The Week on Wall StreetStock benchmarks declined for a second straight week as coronavirus news tempered risk appetite.The S&P 500 fell 2.14% on the week. The Nasdaq Composite dipped 1.76%, and the Dow Jones Industrial Average, 2.55%....

Monday, January 27, 2020

The Week on Wall StreetStock prices fell last week as investors considered the potential health and economic risks of the flu-like coronavirus.Foreign stock markets, as tracked by the broad MSCI EAFE index, fell 1.03% for the week....

Tuesday, January 21, 2020

The Week on Wall StreetTraders were in an upbeat mood last week, reacting to news out of Washington: the signing of the phase-one trade deal between the U.S. and China as well as the Senate passage of the U.S.-Mexico-Canada Agreement...

Tuesday, January 14, 2020

The Week on Wall StreetThe market had a choppy five days, with traders reacting to geopolitical developments and weaker-than-expected jobs data. Even so, the three major U.S. equity indices posted weekly gains and continued their...

Monday, January 6, 2020

The Week on Wall Street Stocks descended from record highs Friday, as traders reacted to a U.S. drone strike that killed Iran's top military officer. Oil prices rose more than 3% following the breaking news.[1] Wall Street benchmarks...

Monday, December 30, 2019

What Drove the Markets? Four factors influenced investment performance in 2019: a shift in U.S. monetary policy, the ongoing trade dispute between the U.S. and China, earnings, and the economy. Stocks reached record highs in 2019. The...

Monday, December 16, 2019

The Week on Wall Street The U.S. and China announced a limited trade agreement last week. That news lifted U.S. and foreign stocks, leading to weekly gains. Advancing 0.91% on the week, the Nasdaq Composite outperformed the S&P 500...

Monday, December 9, 2019

The Week on Wall Street Key Wall Street benchmarks were up and down last week – or rather down and then up. A Tuesday retreat was offset by a Friday rally spurred by the Department of Labor’s November jobs report. While the S&P 500...

Monday, December 2, 2019

The Week on Wall Street As November wrapped up, U.S. equity benchmarks advanced. Stocks were again aided by a sense of optimism that a preliminary U.S.-China trade deal could be near. For the week, the Nasdaq Composite added 1.87%;...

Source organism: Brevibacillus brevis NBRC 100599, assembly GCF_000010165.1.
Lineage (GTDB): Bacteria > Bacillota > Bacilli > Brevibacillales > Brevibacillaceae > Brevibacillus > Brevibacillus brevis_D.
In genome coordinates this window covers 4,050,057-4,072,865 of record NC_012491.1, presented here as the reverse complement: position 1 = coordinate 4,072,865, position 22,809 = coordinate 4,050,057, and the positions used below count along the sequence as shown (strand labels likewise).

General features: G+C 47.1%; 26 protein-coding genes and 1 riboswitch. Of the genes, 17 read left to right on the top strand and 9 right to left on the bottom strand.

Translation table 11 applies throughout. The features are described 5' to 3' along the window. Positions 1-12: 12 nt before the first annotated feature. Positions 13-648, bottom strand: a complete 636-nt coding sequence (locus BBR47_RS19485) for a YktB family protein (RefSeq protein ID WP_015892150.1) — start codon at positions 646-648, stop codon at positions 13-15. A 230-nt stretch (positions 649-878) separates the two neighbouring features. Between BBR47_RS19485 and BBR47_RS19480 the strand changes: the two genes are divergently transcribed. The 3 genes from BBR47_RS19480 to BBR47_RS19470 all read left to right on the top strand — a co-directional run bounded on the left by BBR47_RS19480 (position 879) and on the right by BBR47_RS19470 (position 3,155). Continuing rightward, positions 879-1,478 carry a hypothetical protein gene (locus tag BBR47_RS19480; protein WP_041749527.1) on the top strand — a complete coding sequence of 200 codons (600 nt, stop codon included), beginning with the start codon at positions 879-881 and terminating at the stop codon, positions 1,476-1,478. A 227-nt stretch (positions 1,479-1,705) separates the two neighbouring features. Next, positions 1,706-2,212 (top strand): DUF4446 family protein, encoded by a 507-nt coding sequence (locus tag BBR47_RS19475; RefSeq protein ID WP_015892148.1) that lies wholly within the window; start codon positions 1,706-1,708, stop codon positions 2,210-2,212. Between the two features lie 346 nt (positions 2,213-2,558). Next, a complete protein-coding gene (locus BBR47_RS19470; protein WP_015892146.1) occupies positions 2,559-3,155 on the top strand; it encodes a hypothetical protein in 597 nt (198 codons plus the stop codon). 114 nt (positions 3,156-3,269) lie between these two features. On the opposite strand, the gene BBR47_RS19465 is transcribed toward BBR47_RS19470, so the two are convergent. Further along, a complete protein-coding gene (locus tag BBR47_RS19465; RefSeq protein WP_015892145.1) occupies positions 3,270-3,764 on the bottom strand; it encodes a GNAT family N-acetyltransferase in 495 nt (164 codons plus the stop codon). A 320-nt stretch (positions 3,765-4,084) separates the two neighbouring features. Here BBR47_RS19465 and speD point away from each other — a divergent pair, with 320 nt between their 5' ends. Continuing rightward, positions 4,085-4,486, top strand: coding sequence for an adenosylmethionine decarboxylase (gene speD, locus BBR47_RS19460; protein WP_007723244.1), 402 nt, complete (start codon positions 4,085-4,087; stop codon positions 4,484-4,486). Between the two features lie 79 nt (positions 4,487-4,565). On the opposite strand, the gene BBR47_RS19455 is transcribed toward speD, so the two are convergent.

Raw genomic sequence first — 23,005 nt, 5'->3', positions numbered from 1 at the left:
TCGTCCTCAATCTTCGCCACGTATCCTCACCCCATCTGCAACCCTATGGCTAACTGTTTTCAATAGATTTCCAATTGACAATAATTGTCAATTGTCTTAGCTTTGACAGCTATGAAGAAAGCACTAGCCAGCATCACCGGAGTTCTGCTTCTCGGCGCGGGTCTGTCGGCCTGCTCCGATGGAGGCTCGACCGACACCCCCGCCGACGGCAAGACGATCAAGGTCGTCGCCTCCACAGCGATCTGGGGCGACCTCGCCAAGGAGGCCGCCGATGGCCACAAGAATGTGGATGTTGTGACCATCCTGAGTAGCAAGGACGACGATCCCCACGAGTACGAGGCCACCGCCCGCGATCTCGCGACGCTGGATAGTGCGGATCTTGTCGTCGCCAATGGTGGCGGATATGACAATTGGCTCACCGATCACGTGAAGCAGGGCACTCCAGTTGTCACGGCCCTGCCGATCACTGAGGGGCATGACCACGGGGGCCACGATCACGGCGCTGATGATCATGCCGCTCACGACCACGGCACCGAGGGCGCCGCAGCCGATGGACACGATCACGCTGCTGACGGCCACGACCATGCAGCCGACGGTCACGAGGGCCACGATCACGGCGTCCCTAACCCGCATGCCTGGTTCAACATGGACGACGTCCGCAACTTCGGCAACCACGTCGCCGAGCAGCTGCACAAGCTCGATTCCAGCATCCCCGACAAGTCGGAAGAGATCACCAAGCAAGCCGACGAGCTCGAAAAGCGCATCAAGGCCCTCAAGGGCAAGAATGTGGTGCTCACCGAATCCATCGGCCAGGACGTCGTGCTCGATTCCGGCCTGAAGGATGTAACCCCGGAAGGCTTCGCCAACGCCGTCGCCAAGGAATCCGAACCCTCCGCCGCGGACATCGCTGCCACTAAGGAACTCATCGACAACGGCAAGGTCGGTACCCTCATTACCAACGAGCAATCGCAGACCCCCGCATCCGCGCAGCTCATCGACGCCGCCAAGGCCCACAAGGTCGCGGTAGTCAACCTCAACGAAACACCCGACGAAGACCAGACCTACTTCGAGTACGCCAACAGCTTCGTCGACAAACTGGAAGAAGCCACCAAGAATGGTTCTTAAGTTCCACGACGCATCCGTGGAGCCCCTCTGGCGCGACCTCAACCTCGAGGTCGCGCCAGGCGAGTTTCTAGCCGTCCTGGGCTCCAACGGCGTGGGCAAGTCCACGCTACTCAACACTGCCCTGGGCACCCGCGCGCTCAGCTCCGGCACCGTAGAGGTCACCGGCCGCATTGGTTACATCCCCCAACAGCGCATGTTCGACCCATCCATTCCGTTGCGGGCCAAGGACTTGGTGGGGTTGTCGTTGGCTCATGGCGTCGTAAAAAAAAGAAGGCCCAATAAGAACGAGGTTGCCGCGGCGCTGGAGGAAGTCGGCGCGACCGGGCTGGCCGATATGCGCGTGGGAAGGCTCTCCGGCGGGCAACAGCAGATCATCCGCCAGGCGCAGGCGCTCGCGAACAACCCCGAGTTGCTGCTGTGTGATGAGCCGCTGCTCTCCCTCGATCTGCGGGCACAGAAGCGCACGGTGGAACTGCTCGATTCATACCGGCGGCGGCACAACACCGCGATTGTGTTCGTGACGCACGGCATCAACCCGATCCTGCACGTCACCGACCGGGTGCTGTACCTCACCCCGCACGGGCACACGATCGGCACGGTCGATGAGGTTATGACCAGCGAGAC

Monday, November 25, 2019

The Week on Wall Street Stocks declined last week as mixed signals emerged about the progress of U.S.-China trade negotiations. The three major Wall Street benchmarks all took weekly losses. The Dow Jones Industrial Average declined 0...

Monday, November 18, 2019

The Week on Wall StreetStock benchmarks were little changed for much of last week, but a rally occurred Friday after news broke that the U.S. and China could be closing in on the first phase of a new trade pact. At Friday's close, the...

Monday, November 11, 2019

The Week on Wall Street Domestic and international stocks rose last week. Risk appetite outweighed concerns about the state of U.S.-China trade discussions. The Dow Jones Industrial Average, Nasdaq Composite, S&P 500, and MSCI EAFE...

Monday, November 4, 2019

The Week on Wall Street A better-than-forecast jobs report prompted a stock market rally Friday, two days after traders witnessed another interest rate cut by the Federal Reserve. Both the S&P 500 and Nasdaq Composite ended the week...

Monday, October 28, 2019

The Week on Wall Street The S&P 500 came within 0.1% of a record close Friday. Stocks were lifted last week by positive news on U.S.-China trade negotiations, plus earnings announcements. The Nasdaq Composite posted the largest weekly...

Monday, October 21, 2019

The Week on Wall Street Earnings helped give the Nasdaq Composite and S&P 500 a slight lift last week, offsetting investor disappointment over the small scope of the preliminary U.S.-China trade deal reached on October 11. Blue chips...

Monday, October 14, 2019

The Week on Wall Street Stock prices pushed higher last week, as investors remained hyper-focused on any new developments with the U.S. trade negotiations with China. The Dow Jones Industrial Average picked up 0.91%, while the...

Monday, October 7, 2019

The Week on Wall Street The fourth quarter started with a mixed week for equities. The Dow Jones Industrial Average lost 0.92% for the week; the S&P 500, 0.33%. In contrast, the Nasdaq Composite improved 0.54%. Overseas stocks pulled...

Monday, September 30, 2019

The Week on Wall Street Stocks retreated last week. Traders worried that the formal impeachment inquiry of President Donald Trump might distract White House officials from their pursuit of a trade deal with China, and shift the focus...

Monday, September 23, 2019

The Week on Wall Street Investors reacted to two major news items last week, one far more of a surprise than the other. The Federal Reserve did indeed make a rate cut, matching Wall Street expectations. Drone strikes on two of the...